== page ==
Golda Meir’s health issues
In 1965, ever since she was found to have lymphoma and secretly started receiving chemotherapy treatment, her serious health problems came close to making her announce her withdrawal from political life.
GoldaMeir decided to continue as the party’s secretary general, and actively participated in the reunification of all parliamentary socialist forces in the Unified Labor Party.
In 1969, she ran for general election for Parliament’s sixth legislature (consisting of 120 seats) and was backed by loose representation.
But she decided to continue with the national coalition government, adding to her government Menájem Beguin and his right-wing group.
In her first speech to Parliament on the day she took office she said: “We are ready to talk about peace with our neighbors, at any time and in relation to all aspects“.
The answer came from Egypt three days later: “There is no voice that overcomes the sounds of war … nor is there a holier call than the call to war“.
Golda Meir met with many world leaders to promote peace in the Middle East, including Richard Nixon and Pope Paul VI.
In August 1970, Golda Meir accepted a peace initiative presented by the United States, known as the Rogers Plan, as part of a global peace agreement involving Arabs and Israelis.
She was always in favor of negotiating with the Palestinians and with the Egyptians a “Peace Treaty” (not merely agreements and a ceasefire), committing Israel to withdraw from the conquered lands, in exchange for recognized and secure borders.
Despite Israel’s initial willingness to accept the proposal, it was never able to secure a positive decision from the Arabs.
Palestinian terrorist attacks
The sadly famous Palestinian terrorist attacks of 1972 are remembered from her period of government: the hijacking of the Sabena plane; the Japanese Red Army massacre at Ben Gurion International Airport, with a balance of 25 victims; and above all, the murder of 11 Israeli athletes at the Munich Olympics, the closure of the Austrian Emigration Center and the Yom Kippur War.
In August and September 1972, in Munich, Federal Germany, the Summer Olympics were held. Eight members of the Palestinian terrorist organization “Black September” stormed the Olympic village, taking eleven Israeli Olympic athletes hostage and killing two of them on the spot.
The terrorists demanded the release of 234 Arabs detained in Israeli prisons, and the release of the founders of the German Red Army faction terrorist organization, Andreas Baader and Ulrike Meinhof, who were in German jails.
Prime Minister Golda Meir declined the request, saying: “If we negotiate, no Israeli citizen will be safe anywhere in the world in his entire life“.
The German rescue operation failed and all nine Israeli athletes were killed by Palestinian terrorists.
Outraged by the lack of global reaction, Golda Meir ordered the Israeli Intelligence Services to reach out to all the leaders and involved in the terrorist organizations “Black September” and the “Popular Front for the Liberation of Palestine” that participated in the Massacre of Munich.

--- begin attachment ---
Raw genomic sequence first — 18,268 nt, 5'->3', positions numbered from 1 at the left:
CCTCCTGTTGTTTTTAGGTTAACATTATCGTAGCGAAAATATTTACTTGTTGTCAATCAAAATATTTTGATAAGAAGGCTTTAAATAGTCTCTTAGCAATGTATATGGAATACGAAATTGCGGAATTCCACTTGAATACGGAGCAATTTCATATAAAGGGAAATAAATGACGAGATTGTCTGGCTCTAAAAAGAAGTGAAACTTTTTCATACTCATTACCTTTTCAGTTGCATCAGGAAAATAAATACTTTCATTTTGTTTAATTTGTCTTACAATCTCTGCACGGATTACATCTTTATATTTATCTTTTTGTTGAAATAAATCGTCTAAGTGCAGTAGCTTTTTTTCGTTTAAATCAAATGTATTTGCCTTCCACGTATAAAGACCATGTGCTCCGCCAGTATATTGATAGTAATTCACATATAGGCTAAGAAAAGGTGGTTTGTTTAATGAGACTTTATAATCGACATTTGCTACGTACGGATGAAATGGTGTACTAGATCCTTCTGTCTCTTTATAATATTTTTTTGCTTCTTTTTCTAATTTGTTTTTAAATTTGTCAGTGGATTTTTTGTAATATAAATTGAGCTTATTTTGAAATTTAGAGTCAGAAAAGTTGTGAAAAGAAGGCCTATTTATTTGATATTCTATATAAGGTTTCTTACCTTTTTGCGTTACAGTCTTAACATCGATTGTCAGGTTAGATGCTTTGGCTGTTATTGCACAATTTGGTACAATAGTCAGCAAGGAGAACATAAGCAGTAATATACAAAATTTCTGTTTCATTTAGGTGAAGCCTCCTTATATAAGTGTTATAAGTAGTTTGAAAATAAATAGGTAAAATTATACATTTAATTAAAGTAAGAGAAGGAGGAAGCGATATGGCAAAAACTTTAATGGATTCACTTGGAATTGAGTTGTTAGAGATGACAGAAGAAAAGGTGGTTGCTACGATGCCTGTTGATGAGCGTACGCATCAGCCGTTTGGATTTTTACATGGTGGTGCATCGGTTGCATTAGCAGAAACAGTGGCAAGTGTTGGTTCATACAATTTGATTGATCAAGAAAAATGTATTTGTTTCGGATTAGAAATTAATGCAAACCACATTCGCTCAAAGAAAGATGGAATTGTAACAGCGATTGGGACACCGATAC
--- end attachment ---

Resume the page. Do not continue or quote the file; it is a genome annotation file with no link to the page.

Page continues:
This operation culminated in the search for and elimination of all Palestinian terrorists who participated in the murder of the athletes.
In 1973, the efficient foreign policy carried out during the Golda Meir government, especially with the Soviet Union, allowed the emigration of some 200,000 Soviet Jews to Israel, through Austria, to be authorized. In one of the shipments, these emigrants passed through Austria to Israel.
On September 28, 1973, a group of Arab terrorists from Syria kidnapped seven of these Jewish emigrants on the Austrian border, including a 73-year-old man, a pregnant woman, and a 3-year-old boy.
The terrorist group demanded the closure of the Schoenau transit center in Austria, threatening to execute the hostages.
Despite Golda Meir’s outrage, Austrian Chancellor Bruno Kreisky relented on the demands and ordered the Jewish Agency facilities closed and facilitated the transfer of the terrorists to Libya.
Golda’s performance in the Yom Kippur war
In 1973, Israel had to face a new war aggression by a coalition of Arab countries, known as the Yom Kippur War.
During the months leading up to the war, the Israeli intelligence services reported extensively on the possibilities of a combined attack.
King Hussein of Jordan himself warned Minister Meir of the impending war. But Golda doubted his true intentions.
Only a few hours before the outbreak, the Prime Minister decided to ignore her military – Defense Minister Moshe Dayán and her minister and former Commander-in-Chief Jaim Bar-Lev. Golda Meir never forgave her crucial contribution to the fiasco.
Although Israel rejected Arab aggression, responding with a forceful and victorious offensive against its enemies, the war left a deep and indelible scar on Israeli society.
Golda Meir was discredited, but she managed to win the general elections of 1974. She benefited from the conclusions of a Parliamentary Commission, which freed all politicians from blame and office.
Public opinion disagreed with the commission’s report and the Prime Minister was forced to submit her resignation shortly after her reelection on April 11, 1974.
Golda Meir retires from political life
Isaac Rabin replaced her at the head of the government and the Labor Party. Four days later Golda resigned her seat in Parliament and retired from political life.
She retired to the Revivim kibbutz, at her daughter Sara’s house, where she spent her last years, until cancer subdued her.
On December 7, 1978, she was admitted to the Hadasa Hospital in Jerusalem, where she died the following day, at the age of 80.
Four days later, she was buried in the pantheon of the “Greats of the Fatherland”, on Mount Herzl, in Jerusalem.
Her great value was in resolutely guiding Israel along the path of sacrifice. She was a model and symbol of female power in the 20th century.
Had she coincided in some activities, she would surely have sympathized on the latter point with the Spanish Clara Campoamor.
Golda Meir led her country with loyalty to the deepest values of Zionism and social democracy. She eagerly defended the interests of Israel and the Jewish people, in all international fields.
Click here if you want to see this biography in Spanish translation.